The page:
17. Smelly primes – when olfactory primes do or do not work

    PubMed Central

    Smeets, M. A. M.; Dijksterhuis, G. B.

    2014-01-01

    In applied olfactory cognition the effects that olfactory stimulation can have on (human) behavior are investigated. To enable an efficient application of olfactory stimuli a model of how they may lead to a change in behavior is proposed. To this end we use the concept of olfactory priming. Olfactory priming may prompt a special view on priming as the olfactory sense has some unique properties which make odors special types of primes. Examples of such properties are the ability of odors to influence our behavior outside of awareness, to lead to strong affective evaluations, to evoke specific memories, and to associate easily and quickly to other environmental stimuli. Opportunities and limitations for using odors as primes are related to these properties, and alternative explanations for reported findings are offered. Implications for olfactory semantic, construal, behavior and goal priming are given based on a brief overview of the priming literature from social psychology and from olfactory perception science. We end by formulating recommendations and ideas for a future research agenda and applications for olfactory priming. PMID:24575071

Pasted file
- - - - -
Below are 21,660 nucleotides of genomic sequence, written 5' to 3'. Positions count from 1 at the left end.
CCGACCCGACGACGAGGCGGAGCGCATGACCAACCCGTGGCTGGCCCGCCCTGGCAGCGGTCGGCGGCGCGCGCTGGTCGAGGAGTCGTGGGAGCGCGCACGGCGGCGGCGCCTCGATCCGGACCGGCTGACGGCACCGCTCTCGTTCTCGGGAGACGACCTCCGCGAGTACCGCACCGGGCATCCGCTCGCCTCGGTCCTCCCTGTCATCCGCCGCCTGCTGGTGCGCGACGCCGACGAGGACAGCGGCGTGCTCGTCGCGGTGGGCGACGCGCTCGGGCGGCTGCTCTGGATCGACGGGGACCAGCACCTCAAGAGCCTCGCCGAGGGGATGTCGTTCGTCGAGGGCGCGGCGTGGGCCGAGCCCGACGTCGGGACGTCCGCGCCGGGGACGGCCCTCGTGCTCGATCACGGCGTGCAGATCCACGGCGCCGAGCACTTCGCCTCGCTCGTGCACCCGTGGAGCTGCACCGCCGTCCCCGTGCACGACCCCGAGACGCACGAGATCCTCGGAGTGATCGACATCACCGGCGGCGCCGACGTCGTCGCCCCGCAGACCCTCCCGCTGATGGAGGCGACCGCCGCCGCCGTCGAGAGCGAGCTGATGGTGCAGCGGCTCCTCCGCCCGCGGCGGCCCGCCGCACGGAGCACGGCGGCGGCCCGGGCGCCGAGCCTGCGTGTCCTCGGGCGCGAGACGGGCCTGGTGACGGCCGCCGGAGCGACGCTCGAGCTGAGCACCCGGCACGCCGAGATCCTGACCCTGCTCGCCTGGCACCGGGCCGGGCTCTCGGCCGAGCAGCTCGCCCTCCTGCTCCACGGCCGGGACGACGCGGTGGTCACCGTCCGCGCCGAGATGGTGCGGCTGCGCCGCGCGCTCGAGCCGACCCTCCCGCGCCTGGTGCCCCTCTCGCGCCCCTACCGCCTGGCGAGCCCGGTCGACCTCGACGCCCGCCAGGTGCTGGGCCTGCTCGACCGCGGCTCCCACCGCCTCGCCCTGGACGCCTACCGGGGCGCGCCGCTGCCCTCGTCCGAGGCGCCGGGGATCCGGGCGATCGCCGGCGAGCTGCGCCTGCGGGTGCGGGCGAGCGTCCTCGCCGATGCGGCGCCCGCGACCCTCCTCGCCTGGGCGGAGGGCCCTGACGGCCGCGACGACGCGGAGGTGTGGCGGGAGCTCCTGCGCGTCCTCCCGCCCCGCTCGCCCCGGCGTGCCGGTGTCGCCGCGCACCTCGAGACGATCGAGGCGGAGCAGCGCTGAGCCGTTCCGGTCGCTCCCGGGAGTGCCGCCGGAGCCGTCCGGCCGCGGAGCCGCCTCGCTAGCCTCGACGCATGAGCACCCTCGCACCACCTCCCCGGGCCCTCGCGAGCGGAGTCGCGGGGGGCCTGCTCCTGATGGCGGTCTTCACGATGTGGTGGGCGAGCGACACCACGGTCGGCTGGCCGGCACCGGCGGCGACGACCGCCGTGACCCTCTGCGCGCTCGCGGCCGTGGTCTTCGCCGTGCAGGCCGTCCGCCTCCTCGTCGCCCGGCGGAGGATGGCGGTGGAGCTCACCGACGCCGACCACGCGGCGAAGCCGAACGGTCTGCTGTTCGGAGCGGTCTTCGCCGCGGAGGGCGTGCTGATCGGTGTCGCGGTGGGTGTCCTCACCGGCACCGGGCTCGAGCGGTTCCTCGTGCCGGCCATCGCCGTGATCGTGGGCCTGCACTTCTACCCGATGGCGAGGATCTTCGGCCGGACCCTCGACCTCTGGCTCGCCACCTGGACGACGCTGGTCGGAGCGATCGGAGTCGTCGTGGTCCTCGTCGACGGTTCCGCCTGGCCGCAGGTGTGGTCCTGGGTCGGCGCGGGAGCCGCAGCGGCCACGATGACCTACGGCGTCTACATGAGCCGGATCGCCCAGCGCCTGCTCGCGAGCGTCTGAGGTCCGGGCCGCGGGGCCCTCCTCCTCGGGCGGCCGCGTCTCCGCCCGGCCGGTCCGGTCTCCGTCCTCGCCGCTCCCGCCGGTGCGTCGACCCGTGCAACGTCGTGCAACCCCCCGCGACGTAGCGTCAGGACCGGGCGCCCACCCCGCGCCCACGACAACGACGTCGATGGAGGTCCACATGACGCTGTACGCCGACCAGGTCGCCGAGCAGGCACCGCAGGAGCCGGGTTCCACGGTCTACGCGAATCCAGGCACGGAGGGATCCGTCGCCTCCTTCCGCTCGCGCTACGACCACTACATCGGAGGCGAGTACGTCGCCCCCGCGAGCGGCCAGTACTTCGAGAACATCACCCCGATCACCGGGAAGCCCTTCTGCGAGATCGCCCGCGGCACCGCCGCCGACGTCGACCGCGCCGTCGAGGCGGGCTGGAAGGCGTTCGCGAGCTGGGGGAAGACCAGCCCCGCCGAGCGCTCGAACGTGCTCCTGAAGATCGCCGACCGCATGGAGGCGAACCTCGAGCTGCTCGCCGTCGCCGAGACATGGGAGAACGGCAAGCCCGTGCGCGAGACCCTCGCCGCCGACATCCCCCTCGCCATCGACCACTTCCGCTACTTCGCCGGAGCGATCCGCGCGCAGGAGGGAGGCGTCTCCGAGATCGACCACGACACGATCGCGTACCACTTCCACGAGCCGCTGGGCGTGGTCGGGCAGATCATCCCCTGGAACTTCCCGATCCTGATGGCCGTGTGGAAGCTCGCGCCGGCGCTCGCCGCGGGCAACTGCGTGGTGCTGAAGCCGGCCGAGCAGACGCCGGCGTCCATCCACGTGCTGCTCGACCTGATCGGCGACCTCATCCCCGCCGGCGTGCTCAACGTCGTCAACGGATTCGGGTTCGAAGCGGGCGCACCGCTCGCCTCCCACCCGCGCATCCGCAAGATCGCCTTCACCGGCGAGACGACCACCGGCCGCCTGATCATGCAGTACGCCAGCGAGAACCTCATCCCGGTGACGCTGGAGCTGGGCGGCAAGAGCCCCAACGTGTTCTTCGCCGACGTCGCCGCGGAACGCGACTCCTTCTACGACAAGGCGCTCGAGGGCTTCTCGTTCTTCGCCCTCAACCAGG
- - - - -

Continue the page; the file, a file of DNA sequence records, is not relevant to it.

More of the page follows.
18. Conscious contributions to subliminal priming.

    PubMed

    Jaśkowski, Piotr

    2008-03-01